People & Places

State’s bottled water ban evaporates

Bottled water
Bottled water
Is bottled water a necessity or a luxury? That’s the $213,000 question the Shumlin administration has decided to take a pass on for now. (Last year, the state spent the aforementioned total on thousands of water bottles for the state’s workforce.)

In the near term, Secretary of the Agency of Administration Jeb Spaulding has decided that in many instances bottled water is a necessity for state employees who may not have access to potable water in the workplace.

Spaulding announced last month he would suspend implementation of a ban on bottled water by July 1 in the aftermath of a wellspring of opposition to the proposal from state workers.

Back in March, the bottled water ban was seen as a win-win for everybody: Lawmakers and the administration saw the proposal, similar to bans in New York, Colorado and Illinois, as a way to save money at a time when they faced a $175 million budget gap; The Vermont State Employees Association, which represents about 5,500 state workers, saw it as a way to save jobs; and Deb Markowitz, secretary of the Agency of Natural Resources, touted the elimination of this “luxury” item as a way to save the environment.

The Vermont State Employees Association touted the proposal because it would spell the elimination of the state’s private contract with bottled water companies, including Crystal Rock Holdings, of Watertown, Conn. The amount of money the state spends annually on private contracts has long been a bone of contention for the union. Under the Douglas administration, many government services were privatized. The number of “personal service contracts” has grown from 727 at a cost of $110 million per year in 2003, to 1,570 contracts at a total cost of $237 million in 2011. In non-contractual negotiations with the Shumlin administration, the union and Spaulding agreed to a $2 million reduction in private contracts. So far, Spaulding says those savings have yet to materialize.

Conor Casey, legislative coordinator for the union, told the Associated Press in March: “It’s (bottled water) a luxury a lot of our members enjoy, but I think that as we’ve done in the past, we’re trying to put public services first here. It makes more sense to invest in public infrastructure for water.”

Support for the bottled water ban from VSEA members and other state workers, however, evaporated almost as soon as the proposal hit the ground.

Spaulding heeded the rumblings and called for the suspension of the ban in a memo to state employees on June 21. Spaulding said in an interview that his agency heard from highway garages that only had one grease sink available, other state workplaces only had access to water from bathrooms or had concerns about the potability of municipal water.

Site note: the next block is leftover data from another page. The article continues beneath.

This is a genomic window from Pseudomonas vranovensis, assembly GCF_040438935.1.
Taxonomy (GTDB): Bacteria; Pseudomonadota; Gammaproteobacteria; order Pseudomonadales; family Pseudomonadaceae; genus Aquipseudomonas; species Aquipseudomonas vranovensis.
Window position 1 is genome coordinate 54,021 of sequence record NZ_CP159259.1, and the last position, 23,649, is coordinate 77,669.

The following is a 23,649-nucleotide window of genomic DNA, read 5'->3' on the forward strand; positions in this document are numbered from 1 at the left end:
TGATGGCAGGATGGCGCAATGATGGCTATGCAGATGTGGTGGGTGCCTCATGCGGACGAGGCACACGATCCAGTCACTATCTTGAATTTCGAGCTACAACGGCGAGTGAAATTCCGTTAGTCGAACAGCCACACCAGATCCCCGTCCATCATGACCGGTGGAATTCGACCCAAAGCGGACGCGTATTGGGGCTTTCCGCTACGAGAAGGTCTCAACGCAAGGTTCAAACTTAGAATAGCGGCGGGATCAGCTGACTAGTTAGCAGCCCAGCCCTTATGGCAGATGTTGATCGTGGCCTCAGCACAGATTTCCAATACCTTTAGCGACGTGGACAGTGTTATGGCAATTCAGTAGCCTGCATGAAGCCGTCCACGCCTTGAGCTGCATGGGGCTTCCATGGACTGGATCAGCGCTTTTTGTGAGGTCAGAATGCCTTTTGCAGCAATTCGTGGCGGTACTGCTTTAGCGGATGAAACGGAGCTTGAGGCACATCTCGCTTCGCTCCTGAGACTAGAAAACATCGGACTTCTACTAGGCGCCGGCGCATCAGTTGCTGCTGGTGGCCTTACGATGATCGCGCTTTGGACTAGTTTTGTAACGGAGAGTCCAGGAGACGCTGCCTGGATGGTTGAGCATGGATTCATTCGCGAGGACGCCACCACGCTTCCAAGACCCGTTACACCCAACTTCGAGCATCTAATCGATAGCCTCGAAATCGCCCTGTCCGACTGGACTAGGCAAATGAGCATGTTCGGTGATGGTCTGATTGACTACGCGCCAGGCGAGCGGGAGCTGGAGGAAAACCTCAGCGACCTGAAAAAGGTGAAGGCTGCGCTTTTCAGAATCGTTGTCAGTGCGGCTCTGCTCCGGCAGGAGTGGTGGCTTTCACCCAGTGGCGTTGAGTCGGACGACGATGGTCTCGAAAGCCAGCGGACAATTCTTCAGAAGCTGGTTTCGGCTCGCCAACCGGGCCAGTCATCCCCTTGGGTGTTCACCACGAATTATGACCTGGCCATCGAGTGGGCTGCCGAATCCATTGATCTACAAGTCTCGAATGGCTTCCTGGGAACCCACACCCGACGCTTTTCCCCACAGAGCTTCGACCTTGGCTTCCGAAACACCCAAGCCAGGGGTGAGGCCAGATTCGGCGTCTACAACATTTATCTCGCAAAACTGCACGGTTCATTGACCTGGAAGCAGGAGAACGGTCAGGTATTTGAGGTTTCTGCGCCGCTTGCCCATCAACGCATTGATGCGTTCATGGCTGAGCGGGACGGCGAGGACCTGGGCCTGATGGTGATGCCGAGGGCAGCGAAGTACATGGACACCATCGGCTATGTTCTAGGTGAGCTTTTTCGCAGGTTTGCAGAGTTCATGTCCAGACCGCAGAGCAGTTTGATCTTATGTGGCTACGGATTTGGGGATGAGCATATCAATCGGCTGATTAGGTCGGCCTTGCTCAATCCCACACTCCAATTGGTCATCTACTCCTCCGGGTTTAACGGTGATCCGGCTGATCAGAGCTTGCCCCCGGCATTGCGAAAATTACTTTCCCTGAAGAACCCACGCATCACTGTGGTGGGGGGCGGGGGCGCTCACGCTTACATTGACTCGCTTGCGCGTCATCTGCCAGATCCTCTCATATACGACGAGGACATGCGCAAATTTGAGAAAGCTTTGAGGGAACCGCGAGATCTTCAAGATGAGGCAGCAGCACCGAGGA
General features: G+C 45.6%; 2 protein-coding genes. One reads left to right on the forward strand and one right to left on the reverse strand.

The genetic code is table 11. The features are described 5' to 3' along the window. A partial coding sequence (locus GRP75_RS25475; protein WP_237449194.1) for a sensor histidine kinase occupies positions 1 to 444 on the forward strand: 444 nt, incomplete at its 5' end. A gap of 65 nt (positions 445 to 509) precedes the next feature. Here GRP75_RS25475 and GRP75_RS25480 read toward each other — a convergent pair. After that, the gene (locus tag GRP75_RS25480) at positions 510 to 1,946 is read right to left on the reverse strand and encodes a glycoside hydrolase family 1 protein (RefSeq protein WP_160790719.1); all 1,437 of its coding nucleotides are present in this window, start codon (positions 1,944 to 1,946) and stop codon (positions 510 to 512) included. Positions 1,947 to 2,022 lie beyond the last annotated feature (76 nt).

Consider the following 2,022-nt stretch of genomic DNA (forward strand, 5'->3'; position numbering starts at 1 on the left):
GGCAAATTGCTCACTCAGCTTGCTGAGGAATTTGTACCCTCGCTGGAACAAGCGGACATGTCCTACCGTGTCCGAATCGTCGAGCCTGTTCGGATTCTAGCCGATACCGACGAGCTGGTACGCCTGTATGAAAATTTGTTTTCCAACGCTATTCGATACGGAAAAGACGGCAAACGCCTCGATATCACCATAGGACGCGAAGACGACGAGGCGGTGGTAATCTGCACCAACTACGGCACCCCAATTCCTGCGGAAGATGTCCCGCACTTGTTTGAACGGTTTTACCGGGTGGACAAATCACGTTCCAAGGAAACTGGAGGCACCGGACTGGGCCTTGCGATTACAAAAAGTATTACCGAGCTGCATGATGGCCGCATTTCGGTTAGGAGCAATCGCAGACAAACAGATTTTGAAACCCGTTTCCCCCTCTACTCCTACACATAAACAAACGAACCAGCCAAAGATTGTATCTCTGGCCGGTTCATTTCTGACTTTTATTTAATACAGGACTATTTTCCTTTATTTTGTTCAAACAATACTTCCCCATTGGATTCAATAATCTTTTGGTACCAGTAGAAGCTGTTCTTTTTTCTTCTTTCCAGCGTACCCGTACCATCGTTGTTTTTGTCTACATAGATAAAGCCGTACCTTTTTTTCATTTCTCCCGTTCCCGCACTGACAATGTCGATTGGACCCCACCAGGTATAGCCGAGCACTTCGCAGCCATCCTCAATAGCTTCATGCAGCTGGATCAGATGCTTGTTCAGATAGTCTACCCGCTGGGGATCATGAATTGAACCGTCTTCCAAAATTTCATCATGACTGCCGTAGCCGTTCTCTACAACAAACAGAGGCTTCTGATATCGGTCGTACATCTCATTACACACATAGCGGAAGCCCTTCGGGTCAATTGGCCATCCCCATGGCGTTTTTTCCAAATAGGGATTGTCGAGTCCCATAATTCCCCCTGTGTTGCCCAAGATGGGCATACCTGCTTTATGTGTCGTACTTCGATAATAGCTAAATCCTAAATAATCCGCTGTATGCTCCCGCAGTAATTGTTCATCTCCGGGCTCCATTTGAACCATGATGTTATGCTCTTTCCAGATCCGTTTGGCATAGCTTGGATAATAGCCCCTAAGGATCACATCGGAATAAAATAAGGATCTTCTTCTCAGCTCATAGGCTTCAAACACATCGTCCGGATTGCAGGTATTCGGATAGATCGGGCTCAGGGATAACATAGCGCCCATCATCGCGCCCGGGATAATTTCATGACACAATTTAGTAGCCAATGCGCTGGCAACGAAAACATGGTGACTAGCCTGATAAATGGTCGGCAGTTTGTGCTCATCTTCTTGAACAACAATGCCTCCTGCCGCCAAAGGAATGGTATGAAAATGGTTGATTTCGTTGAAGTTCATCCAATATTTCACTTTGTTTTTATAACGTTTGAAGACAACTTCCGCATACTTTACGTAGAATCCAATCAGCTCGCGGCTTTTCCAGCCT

“We’re suspending implementation of the policy until we have a chance to look through it,” Spaulding said. “It was the right thing to step back and consider issues and concerns — a lot of them are warranted. We hope to resolve it in a month or two. We need 60 days to cancel contracts.”

At the moment those issues could be structural and expensive. Many of the water fountains in the state’s biggest workplaces – the Waterbury complex and 133 State St. – have been removed. The only water fountain at the Department of Motor Vehicles (120 State St.), a five-story office building that also houses the Department of Education, is on the first floor.

Spaulding said it’s a lot to ask employees to trek that far for drinking water – particularly in the summer heat (there is no air conditioning in the building).

He wrote in his memo to state workers that while the administration is, “committed to environmental conservation, support for municipal water systems, and conservative use of taxpayer funds. It is also committed to the well being of state employees and recognizes that good morale is the foundation of strong productivity and customer service.”

Jes Kraus, executive director of VSEA, praised the administration’s response. He said the ban was not as simple to implement as originally envisioned.

“They’ve been proactive in trying to assess this,” Kraus said. “They’ve come to realize it’s not as simple as this is a contract we’d like to do away with. They have an interest, as we do, in making sure employees have safe drinking water available.”

The pushback from employees is also a sign of better times. VSEA originally proposed the ban as a cost-saving measure in lieu of layoffs. “Now, thankfully, we’re not in same position,” Kraus said. “Workers want to make sure their water is OK.”

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Anne Galloway

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  • George Cross

    “….had concerns about the potability of municipal water.” Hopefully these concerns have been directed to the health department. I suspect this is littl more than babble, as Vermont’s municipal water supplies are generally okay.

  • Siobhan Perricone

    This has turned out to be a lot longer than I expected. I guess I have a lot of strong feelings about this issue.

    1) The water in municipalities is clean and safe to drink. There is a lot of monitoring and evaluation done on the systems, and Vermont has clean municipal water.

    That doesn’t mean it tastes good, though. Just because the water is clean doesn’t mean that the pipes in the building or the distance it has to travel in those pipes, isn’t adding a yucky taste to the water. Safe water also doesn’t mean that the water doesn’t have a heavy chlorine taste to it (that some people are sensitive to and others simply can’t stomach and so won’t drink it). In some places in the Waterbury complex (for example), the water is running through very old pipes and up four stories. It never, ever gets cold even in the one story buildings. It occasionally runs brown for a day or two (no one seems to be exactly sure what causes that), usually a few times throughout the year. In Montpelier, in every state office I’ve been in, the tap/fountain water tastes foul. It’s very heavy on the chlorine.